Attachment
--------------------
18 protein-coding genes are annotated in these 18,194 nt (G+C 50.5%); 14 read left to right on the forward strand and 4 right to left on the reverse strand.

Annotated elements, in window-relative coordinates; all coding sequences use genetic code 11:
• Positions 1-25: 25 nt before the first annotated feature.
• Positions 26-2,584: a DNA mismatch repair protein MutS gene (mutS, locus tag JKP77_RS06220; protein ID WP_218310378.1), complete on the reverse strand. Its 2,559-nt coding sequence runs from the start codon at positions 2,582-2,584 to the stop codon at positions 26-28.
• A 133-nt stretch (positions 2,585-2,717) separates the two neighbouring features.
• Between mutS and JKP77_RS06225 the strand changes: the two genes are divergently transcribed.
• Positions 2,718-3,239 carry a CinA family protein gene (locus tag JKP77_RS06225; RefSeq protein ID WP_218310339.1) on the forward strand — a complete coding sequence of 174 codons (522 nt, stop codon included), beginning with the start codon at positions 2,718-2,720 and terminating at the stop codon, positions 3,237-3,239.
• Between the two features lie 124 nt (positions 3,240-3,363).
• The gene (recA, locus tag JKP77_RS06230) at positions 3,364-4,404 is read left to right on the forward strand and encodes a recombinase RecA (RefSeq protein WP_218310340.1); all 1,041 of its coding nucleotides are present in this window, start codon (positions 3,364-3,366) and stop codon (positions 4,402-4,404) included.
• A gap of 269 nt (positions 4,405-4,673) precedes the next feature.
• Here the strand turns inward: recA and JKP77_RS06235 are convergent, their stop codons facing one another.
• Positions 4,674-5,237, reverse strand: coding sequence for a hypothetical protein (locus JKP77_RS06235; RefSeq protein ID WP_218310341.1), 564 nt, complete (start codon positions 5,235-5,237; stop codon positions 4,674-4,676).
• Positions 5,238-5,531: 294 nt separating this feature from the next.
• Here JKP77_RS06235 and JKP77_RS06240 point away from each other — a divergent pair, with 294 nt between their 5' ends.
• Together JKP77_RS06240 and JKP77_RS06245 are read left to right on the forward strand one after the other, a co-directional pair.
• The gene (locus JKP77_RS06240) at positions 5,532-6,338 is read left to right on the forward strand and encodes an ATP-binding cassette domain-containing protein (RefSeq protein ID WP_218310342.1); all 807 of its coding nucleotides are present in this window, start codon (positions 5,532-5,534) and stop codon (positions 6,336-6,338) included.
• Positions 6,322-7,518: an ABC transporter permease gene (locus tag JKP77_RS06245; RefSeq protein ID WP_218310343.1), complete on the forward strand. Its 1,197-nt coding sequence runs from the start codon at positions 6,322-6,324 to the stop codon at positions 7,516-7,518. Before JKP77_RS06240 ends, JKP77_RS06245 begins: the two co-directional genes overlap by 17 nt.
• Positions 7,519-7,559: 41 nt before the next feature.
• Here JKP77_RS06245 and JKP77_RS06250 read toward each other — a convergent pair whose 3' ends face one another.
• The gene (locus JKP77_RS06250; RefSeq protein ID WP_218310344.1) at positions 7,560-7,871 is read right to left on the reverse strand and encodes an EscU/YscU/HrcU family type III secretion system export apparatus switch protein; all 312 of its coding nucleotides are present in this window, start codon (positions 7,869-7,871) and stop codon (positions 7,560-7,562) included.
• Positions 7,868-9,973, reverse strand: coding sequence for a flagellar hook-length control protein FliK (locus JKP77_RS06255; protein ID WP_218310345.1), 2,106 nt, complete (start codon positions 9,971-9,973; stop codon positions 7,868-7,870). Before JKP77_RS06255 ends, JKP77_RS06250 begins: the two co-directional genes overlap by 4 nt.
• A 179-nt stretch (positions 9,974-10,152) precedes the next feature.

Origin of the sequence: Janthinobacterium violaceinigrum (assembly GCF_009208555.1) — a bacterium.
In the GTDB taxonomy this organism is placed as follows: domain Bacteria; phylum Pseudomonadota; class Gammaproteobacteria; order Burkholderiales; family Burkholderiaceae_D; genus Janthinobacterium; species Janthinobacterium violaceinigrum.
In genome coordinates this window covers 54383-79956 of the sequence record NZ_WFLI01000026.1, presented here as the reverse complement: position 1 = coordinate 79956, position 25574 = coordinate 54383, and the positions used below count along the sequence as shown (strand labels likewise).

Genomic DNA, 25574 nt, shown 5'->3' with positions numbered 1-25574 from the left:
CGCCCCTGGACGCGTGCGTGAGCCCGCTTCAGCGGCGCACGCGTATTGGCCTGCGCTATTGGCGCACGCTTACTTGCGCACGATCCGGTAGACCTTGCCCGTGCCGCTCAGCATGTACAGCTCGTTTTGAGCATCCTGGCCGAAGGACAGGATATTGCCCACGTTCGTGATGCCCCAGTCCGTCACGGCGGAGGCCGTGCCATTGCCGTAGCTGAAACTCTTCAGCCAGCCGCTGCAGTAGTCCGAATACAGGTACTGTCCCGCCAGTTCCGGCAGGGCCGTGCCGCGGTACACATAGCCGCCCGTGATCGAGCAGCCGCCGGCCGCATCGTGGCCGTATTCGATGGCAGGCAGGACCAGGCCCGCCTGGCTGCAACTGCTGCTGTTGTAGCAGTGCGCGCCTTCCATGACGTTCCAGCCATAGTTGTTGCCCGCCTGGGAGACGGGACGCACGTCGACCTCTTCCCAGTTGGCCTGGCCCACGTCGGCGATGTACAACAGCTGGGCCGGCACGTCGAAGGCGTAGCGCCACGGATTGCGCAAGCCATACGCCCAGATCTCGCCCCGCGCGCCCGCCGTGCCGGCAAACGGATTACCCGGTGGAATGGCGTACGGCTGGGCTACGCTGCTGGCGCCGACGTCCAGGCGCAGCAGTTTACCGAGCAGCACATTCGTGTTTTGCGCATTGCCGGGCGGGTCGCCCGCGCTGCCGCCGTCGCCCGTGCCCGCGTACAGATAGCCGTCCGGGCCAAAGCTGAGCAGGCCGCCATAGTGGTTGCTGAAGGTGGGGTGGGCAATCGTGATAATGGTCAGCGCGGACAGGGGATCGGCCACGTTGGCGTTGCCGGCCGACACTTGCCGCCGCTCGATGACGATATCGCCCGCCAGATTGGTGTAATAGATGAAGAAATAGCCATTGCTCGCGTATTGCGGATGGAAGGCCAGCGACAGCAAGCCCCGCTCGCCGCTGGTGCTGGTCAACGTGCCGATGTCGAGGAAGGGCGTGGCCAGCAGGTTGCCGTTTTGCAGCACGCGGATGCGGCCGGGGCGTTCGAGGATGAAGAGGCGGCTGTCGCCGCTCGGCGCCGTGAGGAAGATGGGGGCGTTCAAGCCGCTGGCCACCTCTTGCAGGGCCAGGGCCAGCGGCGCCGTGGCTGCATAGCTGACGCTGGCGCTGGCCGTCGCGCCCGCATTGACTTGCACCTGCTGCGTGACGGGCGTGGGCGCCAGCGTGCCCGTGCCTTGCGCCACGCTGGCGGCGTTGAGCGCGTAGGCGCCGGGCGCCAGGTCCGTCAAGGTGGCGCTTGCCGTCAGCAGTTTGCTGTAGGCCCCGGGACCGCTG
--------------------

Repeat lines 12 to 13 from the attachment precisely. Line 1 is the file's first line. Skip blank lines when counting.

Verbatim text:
• Positions 4,674-5,237, reverse strand: coding sequence for a hypothetical protein (locus JKP77_RS06235; RefSeq protein ID WP_218310341.1), 564 nt, complete (start codon positions 5,235-5,237; stop codon positions 4,674-4,676).
• Positions 5,238-5,531: 294 nt separating this feature from the next.